We the Black People of the World, in order to effect Unity, Solidarity, Liberty, Freedom and self-determination, to secure Justice and maintain the Integrity of Ethiopia, which is our divine heritage, do hereby establish and ordain this constitution for The Ethiopian World Federation, Incorporated.[5]

The EWF was at first made up primarily of Ethiopian students who came to America to study abroad, after the official coronation of Emperor Haile Selassie. It gained support from the Black community of Harlem,[4] and deprecated the term "Negro" in favour of an African and Ethiopian identity.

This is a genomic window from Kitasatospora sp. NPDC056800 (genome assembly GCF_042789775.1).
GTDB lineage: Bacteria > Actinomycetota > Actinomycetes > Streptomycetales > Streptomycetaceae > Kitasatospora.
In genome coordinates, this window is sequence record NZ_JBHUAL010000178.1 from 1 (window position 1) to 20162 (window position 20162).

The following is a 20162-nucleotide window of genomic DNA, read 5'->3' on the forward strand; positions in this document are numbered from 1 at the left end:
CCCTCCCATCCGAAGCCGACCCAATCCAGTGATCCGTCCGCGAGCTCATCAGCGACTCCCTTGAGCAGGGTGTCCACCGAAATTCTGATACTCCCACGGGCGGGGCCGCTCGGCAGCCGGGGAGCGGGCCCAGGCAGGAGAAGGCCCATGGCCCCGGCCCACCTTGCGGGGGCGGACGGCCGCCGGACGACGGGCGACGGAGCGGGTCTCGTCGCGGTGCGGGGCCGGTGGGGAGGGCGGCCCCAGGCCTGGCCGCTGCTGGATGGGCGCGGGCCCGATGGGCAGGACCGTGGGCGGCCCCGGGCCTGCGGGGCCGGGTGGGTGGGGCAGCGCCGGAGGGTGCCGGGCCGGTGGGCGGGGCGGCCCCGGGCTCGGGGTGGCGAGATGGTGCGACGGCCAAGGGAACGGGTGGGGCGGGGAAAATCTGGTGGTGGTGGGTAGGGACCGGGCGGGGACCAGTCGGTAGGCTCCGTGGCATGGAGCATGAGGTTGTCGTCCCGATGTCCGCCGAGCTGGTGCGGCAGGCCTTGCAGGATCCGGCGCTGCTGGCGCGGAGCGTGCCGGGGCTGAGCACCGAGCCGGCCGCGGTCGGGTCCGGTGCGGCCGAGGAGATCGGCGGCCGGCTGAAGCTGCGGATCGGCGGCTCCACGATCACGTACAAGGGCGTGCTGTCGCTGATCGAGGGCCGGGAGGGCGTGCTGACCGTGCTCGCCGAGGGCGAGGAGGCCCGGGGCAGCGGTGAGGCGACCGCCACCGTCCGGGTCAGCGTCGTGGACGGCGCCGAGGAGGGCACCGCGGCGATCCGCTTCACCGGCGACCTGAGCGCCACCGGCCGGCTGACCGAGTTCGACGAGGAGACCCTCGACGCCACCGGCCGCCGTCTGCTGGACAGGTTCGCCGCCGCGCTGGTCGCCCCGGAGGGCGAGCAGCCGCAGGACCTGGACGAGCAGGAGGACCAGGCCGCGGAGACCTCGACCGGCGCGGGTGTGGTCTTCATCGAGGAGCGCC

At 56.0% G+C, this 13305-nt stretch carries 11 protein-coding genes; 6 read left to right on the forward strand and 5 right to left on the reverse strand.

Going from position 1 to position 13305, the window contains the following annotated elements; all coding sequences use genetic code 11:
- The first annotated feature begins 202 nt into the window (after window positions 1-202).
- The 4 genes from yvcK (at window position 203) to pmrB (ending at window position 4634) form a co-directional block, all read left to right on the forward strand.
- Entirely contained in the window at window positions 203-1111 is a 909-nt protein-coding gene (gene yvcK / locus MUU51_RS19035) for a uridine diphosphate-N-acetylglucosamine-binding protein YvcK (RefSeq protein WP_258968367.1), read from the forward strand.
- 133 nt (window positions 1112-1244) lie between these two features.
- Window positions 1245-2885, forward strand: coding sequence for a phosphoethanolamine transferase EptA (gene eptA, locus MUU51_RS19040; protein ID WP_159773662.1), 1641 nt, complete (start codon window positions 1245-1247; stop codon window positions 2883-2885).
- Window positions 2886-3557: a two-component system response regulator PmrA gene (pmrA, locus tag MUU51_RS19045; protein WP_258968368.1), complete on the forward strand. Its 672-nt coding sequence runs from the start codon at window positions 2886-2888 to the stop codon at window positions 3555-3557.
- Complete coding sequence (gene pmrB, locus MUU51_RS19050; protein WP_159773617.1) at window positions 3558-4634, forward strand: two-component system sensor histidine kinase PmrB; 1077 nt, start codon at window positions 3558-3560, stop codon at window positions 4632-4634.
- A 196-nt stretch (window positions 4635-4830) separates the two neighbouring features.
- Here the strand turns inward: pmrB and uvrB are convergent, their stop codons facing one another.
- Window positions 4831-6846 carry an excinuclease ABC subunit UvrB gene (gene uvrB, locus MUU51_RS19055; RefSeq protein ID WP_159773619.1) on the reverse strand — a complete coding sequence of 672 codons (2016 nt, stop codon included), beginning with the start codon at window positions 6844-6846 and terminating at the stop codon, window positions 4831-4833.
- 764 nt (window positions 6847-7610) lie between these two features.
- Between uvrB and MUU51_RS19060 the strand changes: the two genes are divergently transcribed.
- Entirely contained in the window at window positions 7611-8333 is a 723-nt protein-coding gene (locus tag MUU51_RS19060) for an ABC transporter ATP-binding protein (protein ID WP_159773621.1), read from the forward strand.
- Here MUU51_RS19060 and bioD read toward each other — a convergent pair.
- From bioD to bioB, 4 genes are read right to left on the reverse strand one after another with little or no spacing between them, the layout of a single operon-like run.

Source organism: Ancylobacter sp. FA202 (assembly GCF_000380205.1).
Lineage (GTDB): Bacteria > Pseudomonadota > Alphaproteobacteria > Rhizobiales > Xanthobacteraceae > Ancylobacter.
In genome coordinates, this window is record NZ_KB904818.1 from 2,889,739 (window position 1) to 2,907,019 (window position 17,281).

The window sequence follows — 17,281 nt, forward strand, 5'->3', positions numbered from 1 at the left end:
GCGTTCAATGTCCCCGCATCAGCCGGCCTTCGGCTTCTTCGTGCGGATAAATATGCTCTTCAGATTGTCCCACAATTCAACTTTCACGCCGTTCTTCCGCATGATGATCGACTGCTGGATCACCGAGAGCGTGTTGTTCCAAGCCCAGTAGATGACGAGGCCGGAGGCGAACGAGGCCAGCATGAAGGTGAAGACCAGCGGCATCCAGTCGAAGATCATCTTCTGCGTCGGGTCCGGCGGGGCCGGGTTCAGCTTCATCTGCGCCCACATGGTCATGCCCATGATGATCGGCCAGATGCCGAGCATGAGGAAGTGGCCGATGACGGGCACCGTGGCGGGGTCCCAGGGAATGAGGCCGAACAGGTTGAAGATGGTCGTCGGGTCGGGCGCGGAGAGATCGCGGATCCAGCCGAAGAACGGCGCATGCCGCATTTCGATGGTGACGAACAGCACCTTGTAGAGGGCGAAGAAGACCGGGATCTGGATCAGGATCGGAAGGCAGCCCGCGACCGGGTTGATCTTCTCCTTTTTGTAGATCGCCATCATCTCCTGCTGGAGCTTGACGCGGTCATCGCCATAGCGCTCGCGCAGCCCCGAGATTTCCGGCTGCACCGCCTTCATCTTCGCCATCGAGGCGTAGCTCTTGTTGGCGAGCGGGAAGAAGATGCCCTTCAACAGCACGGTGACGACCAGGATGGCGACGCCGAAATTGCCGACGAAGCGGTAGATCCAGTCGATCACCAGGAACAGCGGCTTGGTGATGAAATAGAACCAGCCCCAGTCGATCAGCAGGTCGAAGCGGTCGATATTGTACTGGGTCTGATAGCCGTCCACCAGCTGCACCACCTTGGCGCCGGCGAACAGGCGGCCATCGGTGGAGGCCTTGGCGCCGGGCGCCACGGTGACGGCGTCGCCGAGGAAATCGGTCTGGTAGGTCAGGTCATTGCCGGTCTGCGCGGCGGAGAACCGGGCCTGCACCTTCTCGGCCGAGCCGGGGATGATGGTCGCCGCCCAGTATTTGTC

The isolationist policy of the United States prevented the participation of Americans getting involved in what they perceived as being a European affair and didn't want to be sucked into a second world war. This however did not prevent American negroes from seeking other alternatives. Consequentially under the Ethiopian World Federation, Incorporated in 1936 somewhere between 500 and 1,500 black Americans were conscripted into the Second Italo-Ethiopian War (Ge'ez: ጣልያን ወረራ) on the side of Ethiopia against Benito Mussolini after having adopted Ethiopian citizenship and names. Most notably the Tuskegee Airman John C. Robinson, the Brown Condor of Chicago. Tensions arose in America which sparked violent controversy between black and Italian Americans at that time.[6][7][8] Bayen set up the EWF's newspaper, The Voice of Ethiopia, and led the project of federating the EWF.[9] The first branch of the EWF outside the United States was set up in Kingston, Jamaica, and by 1940 there were EWF chapters in various parts of Latin America and the Caribbean. Bayen died in 1940 and was succeeded as leader by Lij Araya Abebe, then in 1943 by Elks Exalted Ruler Finley Wilson.[10]